Bell also encourages anyone interested in learning more about breast health and the Centre’s services to check out its new website, www.BAChamilton.ca. The website, also launching on June 8, features helpful, easy-to-understand information on the Centre’s wide range of services.
The website is aimed at:
- Women and men referred to the Breast Assessment Centre by their healthcare providers. These patients may have a close family history of breast cancer or are experiencing symptoms that require further investigation.
- Women getting a routine mammogram through the Ontario Breast Screening Program site at the Centre.
- Healthcare providers looking for helpful resources such as referral forms.
“We’re very pleased to provide this important online resource for the public, breast patients and the healthcare providers who care for them,” said Bell. The website, made possible thanks to funding from the Juravinski Hospital and Cancer Centre Foundation, includes information about the Centre’s services, breast health and awareness and understanding one’s diagnosis. There’s an FAQ/Resources section for the general public, as well as a resource section especially for healthcare providers. This section is ideal for family doctors and nurse practitioners who refer patients to the Breast Assessment Centre, and includes a wide variety of resources including referral forms.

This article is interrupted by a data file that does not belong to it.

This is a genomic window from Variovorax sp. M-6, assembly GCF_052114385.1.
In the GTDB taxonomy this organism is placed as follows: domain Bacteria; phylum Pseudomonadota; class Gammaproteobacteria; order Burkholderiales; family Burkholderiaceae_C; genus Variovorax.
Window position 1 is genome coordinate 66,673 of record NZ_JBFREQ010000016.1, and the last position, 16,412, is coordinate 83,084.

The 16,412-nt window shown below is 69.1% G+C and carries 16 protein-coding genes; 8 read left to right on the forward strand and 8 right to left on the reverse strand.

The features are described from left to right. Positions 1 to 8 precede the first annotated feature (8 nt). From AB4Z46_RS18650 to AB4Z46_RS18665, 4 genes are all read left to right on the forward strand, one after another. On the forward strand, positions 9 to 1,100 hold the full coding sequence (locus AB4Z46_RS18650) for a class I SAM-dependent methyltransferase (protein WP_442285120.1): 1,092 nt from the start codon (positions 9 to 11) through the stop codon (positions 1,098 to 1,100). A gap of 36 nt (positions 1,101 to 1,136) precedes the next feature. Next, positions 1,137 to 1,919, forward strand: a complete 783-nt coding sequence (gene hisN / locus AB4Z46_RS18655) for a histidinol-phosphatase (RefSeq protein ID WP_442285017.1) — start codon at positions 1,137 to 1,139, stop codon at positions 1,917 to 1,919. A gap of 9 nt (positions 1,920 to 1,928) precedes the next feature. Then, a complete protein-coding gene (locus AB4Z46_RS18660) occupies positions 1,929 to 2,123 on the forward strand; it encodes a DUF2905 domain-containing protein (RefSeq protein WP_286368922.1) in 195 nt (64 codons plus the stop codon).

Photos of staff – including technologists, genetic counsellors and physicians – are featured throughout the site. “Visitors to our website will see the same friendly, welcoming faces when they arrive for their appointments,” said Bell.
For more information, or media inquiries, please contact:
Hamilton Niagara Haldimand Brant Regional Cancer Program
Office: 905-521-2100, ext. 79280